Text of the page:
Deconstructing the Information Superhighway: A Map for Utilities
satellite cable ("wireless cable") exceeded even the most optimistic market forecasts (em even in areas with wired cable service.
Divergence can create powerful new competition where none existed (em e.g., wired versus wireless cable in urban areas. However, it is far more common for new technology to create or grow markets. For example, wireless technology is expanding cable television to rural areas. Another example is the long-distance calling market. Since 1984, AT&T's long-distance market share has dwindled to 60 percent. However, access to lower-cost technology and the creative new services introduced by MCI and Sprint have caused AT&T's long-distance revenues to grow 11.5 percent in a total long-distance communications market (now at $65 billion) that is 67.5-percent larger than it was in 1984.
Networks for Energy Services
The networks available for communications range from the postal service to megabit-speed wide-area fiber networks. For utility automation applications, such as automating metering and delivering energy services to the home, five two-way networks stand out (see Figure 1). All offer potential avenues to send energy prices, bills, control commands, and usage data to consumers or energy-related devices. They can receive metering and alarm data or user requests for data and services, including electronic bill payment.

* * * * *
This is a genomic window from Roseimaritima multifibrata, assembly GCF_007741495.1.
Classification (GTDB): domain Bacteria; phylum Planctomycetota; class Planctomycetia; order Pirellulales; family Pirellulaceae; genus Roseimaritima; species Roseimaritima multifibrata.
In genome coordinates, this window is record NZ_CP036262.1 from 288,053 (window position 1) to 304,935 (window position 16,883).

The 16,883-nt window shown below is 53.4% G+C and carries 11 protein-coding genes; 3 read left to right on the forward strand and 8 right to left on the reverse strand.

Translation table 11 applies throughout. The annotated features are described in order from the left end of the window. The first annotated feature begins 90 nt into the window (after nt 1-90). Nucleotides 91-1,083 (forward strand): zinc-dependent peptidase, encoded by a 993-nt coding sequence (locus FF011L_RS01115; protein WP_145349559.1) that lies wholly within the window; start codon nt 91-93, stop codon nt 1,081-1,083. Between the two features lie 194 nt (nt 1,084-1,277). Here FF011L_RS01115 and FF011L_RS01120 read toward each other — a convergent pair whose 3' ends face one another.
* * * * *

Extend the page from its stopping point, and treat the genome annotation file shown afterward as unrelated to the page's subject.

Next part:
Neighborhood broadband. The "to-the-neighborhood" network links the service provider and the neighborhood. In urban areas, the network is often fiber already, and will become more so over the next few years. This type of network features high capacity and supports video, voice, and data communications. Since its cost is shared by a large number of homes (em a few hundred to a thousand or more (em its cost as a portion of total service delivery cost is small, though significant. The power distribution system offers an analogy: This link is equivalent to a transmission line or high-voltage distribution line to a feeder circuit.
Wireless alternatives are also becoming available for the link to the neighborhood. These offer sufficient capacity to support many utility applications, including
automated metering, and make sense where disaster recovery is an important feature. Wireless links backed by batteries offer greater reliability; wireless networks continue to function even when wires go down.
Home broadband. The "to-the-home" broadband link provides voice, video, high-volume data, and perhaps the Internet connection. It may be fiber-optic, but is more likely coaxial cable. End users will need to pay about $25 per month to support the infrastructure, in addition to paying for the applications ("content"). The initial promise of such networks led several large telecommunications companies to announce in 1994 that they would be installing fiber to every home. This year, several of these (em in particular, Bell Atlantic, U S WEST, and Pacific Bell (em delayed their plans due to high equipment costs and disappointing trial results. Nevertheless, two-way fiber or cable may exist in a significant number of homes 10 years from now. When in place, it will provide an inexpensive means of moving energy services data between the utility and a home television or personal computer.
The broadband link could be used to provide users with access to metering